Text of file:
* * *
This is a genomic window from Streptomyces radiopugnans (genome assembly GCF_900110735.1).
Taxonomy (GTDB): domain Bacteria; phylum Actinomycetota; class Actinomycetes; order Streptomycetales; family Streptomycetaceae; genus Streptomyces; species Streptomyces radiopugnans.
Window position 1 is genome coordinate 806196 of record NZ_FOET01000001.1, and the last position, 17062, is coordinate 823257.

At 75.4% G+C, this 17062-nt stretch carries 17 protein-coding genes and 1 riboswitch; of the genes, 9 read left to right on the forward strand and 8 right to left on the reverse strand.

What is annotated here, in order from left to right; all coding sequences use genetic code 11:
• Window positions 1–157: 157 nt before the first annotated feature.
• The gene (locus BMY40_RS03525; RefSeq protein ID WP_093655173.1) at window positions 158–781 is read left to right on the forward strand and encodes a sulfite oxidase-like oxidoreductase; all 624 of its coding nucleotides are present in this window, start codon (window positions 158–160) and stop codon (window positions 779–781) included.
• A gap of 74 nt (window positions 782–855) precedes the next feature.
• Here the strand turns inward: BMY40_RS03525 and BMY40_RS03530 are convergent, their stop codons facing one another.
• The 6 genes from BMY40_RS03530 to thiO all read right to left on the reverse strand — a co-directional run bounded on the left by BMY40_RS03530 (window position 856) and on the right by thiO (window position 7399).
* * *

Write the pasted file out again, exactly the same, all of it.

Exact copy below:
This is a genomic window from Streptomyces radiopugnans (genome assembly GCF_900110735.1).
Taxonomy (GTDB): domain Bacteria; phylum Actinomycetota; class Actinomycetes; order Streptomycetales; family Streptomycetaceae; genus Streptomyces; species Streptomyces radiopugnans.
Window position 1 is genome coordinate 806196 of record NZ_FOET01000001.1, and the last position, 17062, is coordinate 823257.

At 75.4% G+C, this 17062-nt stretch carries 17 protein-coding genes and 1 riboswitch; of the genes, 9 read left to right on the forward strand and 8 right to left on the reverse strand.

What is annotated here, in order from left to right; all coding sequences use genetic code 11:
• Window positions 1–157: 157 nt before the first annotated feature.
• The gene (locus BMY40_RS03525; RefSeq protein ID WP_093655173.1) at window positions 158–781 is read left to right on the forward strand and encodes a sulfite oxidase-like oxidoreductase; all 624 of its coding nucleotides are present in this window, start codon (window positions 158–160) and stop codon (window positions 779–781) included.
• A gap of 74 nt (window positions 782–855) precedes the next feature.
• Here the strand turns inward: BMY40_RS03525 and BMY40_RS03530 are convergent, their stop codons facing one another.
• The 6 genes from BMY40_RS03530 to thiO all read right to left on the reverse strand — a co-directional run bounded on the left by BMY40_RS03530 (window position 856) and on the right by thiO (window position 7399).